On June 17th, Quaker Foods announced that they are getting rid of the name and image of the Aunt Jemima brand after 130 years. Most of us know by now that Nancy Green's likeness was the original face for their pancake boxes and syrup bottles.

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According to Spectrum News, many people recognize that Anna Short Harrington was the next face for their brand. Did you know that Anna Short Harrington came from Upstate New York?

She came to Syracuse as a maid and she began cooking for several Syracuse fraternities. Her pancakes become legendary and she took her talents to the New York State Fair and that's where her life was changed. Her cooking was so delicious that she was hired by Quaker Oats to be the new face of Aunt Jemima.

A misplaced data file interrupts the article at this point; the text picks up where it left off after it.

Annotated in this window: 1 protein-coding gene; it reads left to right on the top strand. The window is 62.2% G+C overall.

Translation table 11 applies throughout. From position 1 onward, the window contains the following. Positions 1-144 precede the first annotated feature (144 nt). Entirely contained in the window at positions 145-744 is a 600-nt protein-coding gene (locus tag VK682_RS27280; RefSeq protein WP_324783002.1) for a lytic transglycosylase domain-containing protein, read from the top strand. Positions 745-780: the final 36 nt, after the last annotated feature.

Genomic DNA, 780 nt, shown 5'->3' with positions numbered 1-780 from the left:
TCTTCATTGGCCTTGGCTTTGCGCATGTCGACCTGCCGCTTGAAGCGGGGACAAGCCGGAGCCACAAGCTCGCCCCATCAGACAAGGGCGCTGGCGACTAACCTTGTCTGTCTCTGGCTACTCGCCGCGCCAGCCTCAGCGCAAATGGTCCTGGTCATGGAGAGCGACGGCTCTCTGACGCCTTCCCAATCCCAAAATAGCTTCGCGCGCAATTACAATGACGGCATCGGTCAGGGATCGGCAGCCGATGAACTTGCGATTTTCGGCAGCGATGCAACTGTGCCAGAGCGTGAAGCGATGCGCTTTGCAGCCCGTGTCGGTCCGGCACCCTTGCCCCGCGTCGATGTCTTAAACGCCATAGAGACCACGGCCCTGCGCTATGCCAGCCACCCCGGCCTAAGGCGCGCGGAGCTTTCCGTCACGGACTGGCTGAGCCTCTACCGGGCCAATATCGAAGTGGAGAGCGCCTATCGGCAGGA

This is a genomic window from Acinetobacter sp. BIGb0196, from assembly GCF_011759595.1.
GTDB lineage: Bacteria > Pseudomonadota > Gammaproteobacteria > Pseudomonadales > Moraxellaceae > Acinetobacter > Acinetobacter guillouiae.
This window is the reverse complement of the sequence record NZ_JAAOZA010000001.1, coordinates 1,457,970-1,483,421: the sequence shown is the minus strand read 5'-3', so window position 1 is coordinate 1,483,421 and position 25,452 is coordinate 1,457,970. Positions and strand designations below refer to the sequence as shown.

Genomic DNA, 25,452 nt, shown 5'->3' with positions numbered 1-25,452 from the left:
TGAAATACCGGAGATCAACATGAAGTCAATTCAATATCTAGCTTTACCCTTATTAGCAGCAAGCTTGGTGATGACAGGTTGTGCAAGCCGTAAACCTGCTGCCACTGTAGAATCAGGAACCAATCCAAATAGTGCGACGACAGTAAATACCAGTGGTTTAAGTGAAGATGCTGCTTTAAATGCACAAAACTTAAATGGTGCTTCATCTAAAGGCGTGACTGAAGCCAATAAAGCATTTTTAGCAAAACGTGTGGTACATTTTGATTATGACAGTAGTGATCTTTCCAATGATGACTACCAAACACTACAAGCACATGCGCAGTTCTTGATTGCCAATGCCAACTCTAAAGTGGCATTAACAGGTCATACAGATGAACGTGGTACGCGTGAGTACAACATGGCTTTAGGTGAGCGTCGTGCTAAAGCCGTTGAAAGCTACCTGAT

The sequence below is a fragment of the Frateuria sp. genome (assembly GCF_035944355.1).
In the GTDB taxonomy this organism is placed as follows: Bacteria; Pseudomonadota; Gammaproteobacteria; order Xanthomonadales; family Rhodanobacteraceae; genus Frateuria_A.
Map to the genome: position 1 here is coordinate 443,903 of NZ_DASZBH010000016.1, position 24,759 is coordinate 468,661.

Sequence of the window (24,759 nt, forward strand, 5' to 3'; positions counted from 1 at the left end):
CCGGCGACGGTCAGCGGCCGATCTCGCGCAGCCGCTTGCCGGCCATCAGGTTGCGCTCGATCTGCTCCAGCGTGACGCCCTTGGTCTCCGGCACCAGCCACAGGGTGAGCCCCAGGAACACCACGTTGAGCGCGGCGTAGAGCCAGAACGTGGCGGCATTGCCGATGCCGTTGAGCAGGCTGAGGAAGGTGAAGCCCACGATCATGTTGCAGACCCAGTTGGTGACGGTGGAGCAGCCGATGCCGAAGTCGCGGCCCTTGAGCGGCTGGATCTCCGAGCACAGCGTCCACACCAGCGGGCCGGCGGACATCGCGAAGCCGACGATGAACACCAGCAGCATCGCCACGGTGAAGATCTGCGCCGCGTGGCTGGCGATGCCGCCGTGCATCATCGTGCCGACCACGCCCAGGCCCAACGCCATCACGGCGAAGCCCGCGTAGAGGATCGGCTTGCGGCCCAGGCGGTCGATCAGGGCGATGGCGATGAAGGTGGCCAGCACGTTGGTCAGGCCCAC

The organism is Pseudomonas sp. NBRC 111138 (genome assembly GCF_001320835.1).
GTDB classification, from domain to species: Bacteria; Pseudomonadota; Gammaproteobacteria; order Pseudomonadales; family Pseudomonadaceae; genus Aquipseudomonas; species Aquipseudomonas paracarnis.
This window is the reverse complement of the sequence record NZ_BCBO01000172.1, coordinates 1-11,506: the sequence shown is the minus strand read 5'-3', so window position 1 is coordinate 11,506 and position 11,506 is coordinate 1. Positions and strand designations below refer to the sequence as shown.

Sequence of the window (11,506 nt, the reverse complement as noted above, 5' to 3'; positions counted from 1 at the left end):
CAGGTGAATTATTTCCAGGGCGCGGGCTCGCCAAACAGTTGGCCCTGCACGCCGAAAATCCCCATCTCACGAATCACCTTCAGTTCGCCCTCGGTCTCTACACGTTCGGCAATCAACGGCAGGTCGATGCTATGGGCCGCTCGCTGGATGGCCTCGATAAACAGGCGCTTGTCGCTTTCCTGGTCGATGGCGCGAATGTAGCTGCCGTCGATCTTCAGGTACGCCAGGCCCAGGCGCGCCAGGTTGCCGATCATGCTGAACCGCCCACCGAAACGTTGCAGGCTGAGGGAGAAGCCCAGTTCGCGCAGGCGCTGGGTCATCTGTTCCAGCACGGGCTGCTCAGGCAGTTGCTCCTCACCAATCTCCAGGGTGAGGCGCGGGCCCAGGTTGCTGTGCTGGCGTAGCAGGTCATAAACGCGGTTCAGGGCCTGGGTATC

She becomes a national celebrity and represented the brand for many years. So why haven't we heard of Anna Short Harrington in 2020? I'm sure inequality had a lot to do with it. Here is what we do know.

She lived in the Syracuse area for 25 years and owned a house in the 15th ward. She died in 1955 and was buried at the Oakwood Cemetary. Her home, along with many others, was destroyed when they were constructing  I-81 in the 1960s.

That's about all we know about her, but that's more then we knew before Quaker Oats retired the brand.

[via Women's Health/Spectrum News]